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the first stage of a process which gradually develops into concentration. In concentration, the mind seeks to unite with its object by the process of fixing itself upon that object; whereas meditation consists in thorough thinking about a particular object to the exclusion of every thing else. In concentration, there is practically no movement of the mind; but in meditation the mind moves from one relevant idea to another relevant idea. In concentration, the mind merely dwells upon some form or a pithy, terse formula, without amplifying it through a succession of ideas. But, in meditation, the mind tries to understand and assimilate the object by dwelling upon the diverse attributes of the form or the various implications of the formula. In concentration, as well as in meditation, there is the peaceful intermingling of love and longing for the divine object or principle on which the mind dwells; and both these psychic activities are very different from the merely mechanical processes, which have rigid regularity and unrelieved monotony.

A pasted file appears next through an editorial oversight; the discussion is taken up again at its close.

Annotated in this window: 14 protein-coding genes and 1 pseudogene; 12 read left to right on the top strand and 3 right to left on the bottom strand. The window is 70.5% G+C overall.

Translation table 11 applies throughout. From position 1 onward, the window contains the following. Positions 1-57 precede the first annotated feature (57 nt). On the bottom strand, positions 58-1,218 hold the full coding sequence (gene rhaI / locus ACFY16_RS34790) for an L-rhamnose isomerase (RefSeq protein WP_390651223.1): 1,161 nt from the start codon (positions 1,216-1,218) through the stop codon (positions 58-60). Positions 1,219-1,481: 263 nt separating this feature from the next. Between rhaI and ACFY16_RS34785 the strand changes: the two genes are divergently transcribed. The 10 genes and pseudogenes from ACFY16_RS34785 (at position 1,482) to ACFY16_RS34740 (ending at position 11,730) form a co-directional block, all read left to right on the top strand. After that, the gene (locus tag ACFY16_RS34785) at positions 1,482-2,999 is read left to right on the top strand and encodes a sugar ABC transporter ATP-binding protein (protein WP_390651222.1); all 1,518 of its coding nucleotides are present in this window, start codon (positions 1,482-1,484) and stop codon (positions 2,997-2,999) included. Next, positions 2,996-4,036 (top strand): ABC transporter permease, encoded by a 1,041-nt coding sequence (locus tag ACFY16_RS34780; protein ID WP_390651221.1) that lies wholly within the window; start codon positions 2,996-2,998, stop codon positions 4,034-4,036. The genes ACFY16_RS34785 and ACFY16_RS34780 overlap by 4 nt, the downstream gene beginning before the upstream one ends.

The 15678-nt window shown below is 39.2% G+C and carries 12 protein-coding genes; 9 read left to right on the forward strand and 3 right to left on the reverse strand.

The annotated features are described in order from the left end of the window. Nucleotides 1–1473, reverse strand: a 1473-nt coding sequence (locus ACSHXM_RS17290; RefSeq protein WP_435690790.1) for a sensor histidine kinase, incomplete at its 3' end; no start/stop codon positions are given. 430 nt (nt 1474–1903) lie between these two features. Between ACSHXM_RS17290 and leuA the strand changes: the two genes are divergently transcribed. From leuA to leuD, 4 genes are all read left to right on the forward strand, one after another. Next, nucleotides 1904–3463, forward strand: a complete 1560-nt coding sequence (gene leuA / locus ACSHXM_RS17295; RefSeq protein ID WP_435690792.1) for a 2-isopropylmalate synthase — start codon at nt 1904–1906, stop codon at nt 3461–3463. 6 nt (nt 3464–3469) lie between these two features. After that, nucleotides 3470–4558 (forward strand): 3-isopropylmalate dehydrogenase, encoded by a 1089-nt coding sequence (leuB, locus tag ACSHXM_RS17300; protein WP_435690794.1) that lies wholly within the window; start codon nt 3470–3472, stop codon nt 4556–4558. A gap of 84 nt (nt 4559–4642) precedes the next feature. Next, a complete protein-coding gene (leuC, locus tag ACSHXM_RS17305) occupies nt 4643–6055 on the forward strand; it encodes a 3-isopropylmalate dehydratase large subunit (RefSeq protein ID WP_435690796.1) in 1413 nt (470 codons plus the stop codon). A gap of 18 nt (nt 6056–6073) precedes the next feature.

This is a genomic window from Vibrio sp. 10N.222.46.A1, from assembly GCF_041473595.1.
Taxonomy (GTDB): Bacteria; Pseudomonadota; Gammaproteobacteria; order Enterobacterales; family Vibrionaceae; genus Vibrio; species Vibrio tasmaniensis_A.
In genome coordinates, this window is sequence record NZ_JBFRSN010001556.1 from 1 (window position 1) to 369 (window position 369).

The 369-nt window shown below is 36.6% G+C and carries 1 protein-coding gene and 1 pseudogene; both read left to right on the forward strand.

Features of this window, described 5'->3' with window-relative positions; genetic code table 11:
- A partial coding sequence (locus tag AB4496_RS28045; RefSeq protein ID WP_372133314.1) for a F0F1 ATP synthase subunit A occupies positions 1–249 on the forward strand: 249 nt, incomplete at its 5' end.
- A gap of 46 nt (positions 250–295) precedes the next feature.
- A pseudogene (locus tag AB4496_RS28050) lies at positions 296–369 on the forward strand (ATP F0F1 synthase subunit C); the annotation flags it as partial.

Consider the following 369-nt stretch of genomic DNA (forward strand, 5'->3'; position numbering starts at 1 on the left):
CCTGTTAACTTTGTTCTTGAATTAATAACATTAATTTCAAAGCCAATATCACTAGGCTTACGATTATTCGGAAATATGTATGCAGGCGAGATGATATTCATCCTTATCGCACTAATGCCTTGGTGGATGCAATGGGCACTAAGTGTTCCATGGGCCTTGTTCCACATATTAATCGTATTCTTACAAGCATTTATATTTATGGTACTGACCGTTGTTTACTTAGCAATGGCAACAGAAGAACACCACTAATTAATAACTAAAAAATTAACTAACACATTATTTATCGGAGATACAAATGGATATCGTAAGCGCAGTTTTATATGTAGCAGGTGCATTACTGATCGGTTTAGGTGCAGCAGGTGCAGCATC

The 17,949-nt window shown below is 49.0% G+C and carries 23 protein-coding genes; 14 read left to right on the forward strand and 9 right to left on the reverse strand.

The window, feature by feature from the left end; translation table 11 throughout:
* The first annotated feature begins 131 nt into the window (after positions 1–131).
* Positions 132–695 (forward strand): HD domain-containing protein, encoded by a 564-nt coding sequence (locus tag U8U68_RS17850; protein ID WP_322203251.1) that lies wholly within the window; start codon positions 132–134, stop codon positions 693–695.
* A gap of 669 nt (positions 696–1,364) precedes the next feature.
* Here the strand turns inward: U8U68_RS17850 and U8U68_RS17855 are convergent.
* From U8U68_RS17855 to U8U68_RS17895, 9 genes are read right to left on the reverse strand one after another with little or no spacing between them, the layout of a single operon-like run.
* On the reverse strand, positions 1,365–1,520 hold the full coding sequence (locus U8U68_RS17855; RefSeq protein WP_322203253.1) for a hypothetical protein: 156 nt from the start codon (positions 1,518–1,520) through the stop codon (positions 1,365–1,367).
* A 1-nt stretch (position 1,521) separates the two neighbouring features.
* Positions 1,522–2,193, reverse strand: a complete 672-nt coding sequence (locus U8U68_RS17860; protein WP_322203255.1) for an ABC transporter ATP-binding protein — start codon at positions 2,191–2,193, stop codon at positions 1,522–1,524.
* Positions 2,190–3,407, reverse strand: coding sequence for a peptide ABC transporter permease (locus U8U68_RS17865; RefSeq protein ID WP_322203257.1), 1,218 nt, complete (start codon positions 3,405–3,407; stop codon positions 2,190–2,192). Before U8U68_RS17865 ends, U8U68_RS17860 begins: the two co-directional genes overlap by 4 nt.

Those who are not gifted with the capacity of intense concentration have to begin with meditation; whereas for those gifted with the capacity of concentration, meditation is unnecessary. It is sufficient if they concentrate their minds on the mere form of a God-man, or some simple formula like "I am neither the gross body, nor the subtle * body, nor the mental ** body, I am Atman (Soul)."

 

Meditation is essentially an individual matter in the sense that it is not for self-display in society but for one's own spiritual advancement. Utter isolation of the individual from the social surroundings is almost always conducive to the unhampered pursuit of meditation. The ancient yogis took to mountains and caves in search of complete seclusion. Great quiet and undisturbed silence are the necessities for attaining success in meditation; and these are easily available in mountains or caves. However, it is not necessary for persons to go to mountains or caves in search of these conditions. Even in towns, a little care and trouble can secure for the aspirant the quiet, silence and seclusion which are necessary to facilitate and promote progress in the different forms of meditation.

 

The presence of darkness or the closing of eyes is not absolutely necessary for meditation. If the aspirant is face to face with the object of meditation, he may meditate successfully even when his eyes are open. But, in most cases, getting away from all gross sights is, like getting away from all gross

 

* The subtle body is the seat of desires and vital forces.

 

** The mental body is the seat of the mind.

 

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